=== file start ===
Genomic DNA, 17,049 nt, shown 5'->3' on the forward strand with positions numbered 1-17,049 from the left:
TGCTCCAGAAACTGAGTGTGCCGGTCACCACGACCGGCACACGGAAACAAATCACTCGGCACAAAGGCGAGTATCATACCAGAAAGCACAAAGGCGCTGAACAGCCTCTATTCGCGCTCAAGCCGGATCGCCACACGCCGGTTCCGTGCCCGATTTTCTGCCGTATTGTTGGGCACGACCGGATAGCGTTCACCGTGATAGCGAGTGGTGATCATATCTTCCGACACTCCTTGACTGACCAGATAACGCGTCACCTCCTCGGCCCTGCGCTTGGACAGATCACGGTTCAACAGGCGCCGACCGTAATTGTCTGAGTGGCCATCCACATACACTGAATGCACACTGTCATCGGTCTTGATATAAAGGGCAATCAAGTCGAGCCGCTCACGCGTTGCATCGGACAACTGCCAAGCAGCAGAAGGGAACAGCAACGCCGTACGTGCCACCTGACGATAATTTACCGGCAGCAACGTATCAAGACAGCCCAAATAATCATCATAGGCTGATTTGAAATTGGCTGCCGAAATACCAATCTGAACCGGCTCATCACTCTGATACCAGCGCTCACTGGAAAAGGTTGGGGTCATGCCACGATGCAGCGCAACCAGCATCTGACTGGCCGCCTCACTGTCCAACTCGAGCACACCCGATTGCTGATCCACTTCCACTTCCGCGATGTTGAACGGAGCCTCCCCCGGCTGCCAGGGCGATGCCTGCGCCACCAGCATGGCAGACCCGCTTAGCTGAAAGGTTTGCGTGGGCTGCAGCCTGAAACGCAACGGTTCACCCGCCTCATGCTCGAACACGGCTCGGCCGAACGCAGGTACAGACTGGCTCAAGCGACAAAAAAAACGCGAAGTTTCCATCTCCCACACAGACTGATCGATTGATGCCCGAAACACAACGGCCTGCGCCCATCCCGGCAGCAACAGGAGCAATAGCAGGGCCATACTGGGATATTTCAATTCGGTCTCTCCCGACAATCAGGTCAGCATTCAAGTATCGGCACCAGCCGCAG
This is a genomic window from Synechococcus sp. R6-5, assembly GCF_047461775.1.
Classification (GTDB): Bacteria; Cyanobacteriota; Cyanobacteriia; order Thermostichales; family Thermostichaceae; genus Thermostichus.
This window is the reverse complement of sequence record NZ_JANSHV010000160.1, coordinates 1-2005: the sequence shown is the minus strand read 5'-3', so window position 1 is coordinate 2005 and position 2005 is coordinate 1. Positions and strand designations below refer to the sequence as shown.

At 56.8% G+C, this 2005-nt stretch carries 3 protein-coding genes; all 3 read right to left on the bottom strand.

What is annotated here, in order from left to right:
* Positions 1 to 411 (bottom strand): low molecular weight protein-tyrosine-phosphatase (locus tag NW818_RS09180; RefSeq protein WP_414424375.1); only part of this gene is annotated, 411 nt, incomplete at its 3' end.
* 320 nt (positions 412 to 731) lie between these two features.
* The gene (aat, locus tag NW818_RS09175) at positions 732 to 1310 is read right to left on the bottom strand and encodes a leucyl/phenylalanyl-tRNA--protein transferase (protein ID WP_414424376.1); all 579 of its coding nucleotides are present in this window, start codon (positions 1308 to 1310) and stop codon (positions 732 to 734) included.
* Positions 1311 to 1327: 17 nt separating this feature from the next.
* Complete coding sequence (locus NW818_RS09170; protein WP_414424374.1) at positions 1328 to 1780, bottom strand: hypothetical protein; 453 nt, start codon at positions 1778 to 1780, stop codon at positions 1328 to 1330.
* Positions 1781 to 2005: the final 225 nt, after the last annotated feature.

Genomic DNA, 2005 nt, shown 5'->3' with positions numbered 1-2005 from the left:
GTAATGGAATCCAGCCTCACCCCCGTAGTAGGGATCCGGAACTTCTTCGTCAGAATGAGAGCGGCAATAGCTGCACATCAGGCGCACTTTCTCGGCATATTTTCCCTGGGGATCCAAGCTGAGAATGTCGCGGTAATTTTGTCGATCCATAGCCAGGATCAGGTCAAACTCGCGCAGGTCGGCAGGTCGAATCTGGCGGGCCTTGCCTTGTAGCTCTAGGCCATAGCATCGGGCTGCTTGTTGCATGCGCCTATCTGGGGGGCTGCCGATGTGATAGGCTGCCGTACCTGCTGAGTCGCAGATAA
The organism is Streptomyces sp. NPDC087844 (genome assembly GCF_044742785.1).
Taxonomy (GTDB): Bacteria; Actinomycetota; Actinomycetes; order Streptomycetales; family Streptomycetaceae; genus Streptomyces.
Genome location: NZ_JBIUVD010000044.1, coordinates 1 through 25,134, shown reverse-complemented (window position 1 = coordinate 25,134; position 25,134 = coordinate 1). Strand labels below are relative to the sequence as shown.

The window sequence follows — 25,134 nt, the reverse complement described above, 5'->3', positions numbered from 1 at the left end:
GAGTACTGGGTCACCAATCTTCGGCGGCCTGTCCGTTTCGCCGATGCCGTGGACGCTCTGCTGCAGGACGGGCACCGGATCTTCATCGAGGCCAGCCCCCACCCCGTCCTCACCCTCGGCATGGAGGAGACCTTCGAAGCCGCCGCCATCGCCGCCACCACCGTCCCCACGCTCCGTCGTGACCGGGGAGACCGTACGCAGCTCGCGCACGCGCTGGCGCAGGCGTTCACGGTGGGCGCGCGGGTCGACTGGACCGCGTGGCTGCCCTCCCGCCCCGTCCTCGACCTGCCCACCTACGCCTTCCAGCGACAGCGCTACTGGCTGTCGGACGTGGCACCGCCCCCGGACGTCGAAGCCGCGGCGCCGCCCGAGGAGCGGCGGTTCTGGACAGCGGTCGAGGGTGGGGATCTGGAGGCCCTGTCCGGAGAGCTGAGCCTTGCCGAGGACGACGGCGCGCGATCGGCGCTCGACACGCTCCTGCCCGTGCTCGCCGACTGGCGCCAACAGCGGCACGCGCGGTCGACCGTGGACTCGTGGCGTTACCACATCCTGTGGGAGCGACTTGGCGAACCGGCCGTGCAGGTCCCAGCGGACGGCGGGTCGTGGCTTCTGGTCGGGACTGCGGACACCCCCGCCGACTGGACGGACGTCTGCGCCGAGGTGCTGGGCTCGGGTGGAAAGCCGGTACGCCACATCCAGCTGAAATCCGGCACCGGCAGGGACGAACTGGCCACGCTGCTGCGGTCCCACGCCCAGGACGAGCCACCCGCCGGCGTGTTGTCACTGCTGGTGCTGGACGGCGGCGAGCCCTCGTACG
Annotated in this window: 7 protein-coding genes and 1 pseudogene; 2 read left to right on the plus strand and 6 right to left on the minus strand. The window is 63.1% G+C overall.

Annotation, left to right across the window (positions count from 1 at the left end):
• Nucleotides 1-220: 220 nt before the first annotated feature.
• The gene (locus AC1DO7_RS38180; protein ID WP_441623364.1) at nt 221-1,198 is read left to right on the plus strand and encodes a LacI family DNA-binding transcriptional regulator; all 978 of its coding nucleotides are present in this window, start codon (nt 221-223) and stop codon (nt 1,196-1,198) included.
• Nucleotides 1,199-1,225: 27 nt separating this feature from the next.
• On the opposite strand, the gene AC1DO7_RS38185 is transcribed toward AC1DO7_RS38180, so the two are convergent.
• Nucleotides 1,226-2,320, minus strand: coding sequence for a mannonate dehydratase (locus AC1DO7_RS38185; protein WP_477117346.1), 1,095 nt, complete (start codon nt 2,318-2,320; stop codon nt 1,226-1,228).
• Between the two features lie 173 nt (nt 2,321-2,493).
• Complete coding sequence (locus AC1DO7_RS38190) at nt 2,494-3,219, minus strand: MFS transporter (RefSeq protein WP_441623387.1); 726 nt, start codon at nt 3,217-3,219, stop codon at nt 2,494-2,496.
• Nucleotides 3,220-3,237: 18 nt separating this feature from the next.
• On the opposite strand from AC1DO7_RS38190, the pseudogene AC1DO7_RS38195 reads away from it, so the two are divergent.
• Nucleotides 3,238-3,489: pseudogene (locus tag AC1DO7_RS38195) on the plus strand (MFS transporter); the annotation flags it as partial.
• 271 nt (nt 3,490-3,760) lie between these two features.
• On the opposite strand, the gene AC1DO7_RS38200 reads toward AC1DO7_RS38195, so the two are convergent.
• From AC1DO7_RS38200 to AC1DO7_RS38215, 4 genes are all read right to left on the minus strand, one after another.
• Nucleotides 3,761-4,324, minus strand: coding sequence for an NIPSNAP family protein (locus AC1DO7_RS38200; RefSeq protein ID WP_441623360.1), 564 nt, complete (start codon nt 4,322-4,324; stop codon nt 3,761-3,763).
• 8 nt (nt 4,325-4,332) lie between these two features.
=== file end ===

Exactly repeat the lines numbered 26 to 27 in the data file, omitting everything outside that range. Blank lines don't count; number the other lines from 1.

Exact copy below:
• On the opposite strand, the gene AC1DO7_RS38185 is transcribed toward AC1DO7_RS38180, so the two are convergent.
• Nucleotides 1,226-2,320, minus strand: coding sequence for a mannonate dehydratase (locus AC1DO7_RS38185; protein WP_477117346.1), 1,095 nt, complete (start codon nt 2,318-2,320; stop codon nt 1,226-1,228).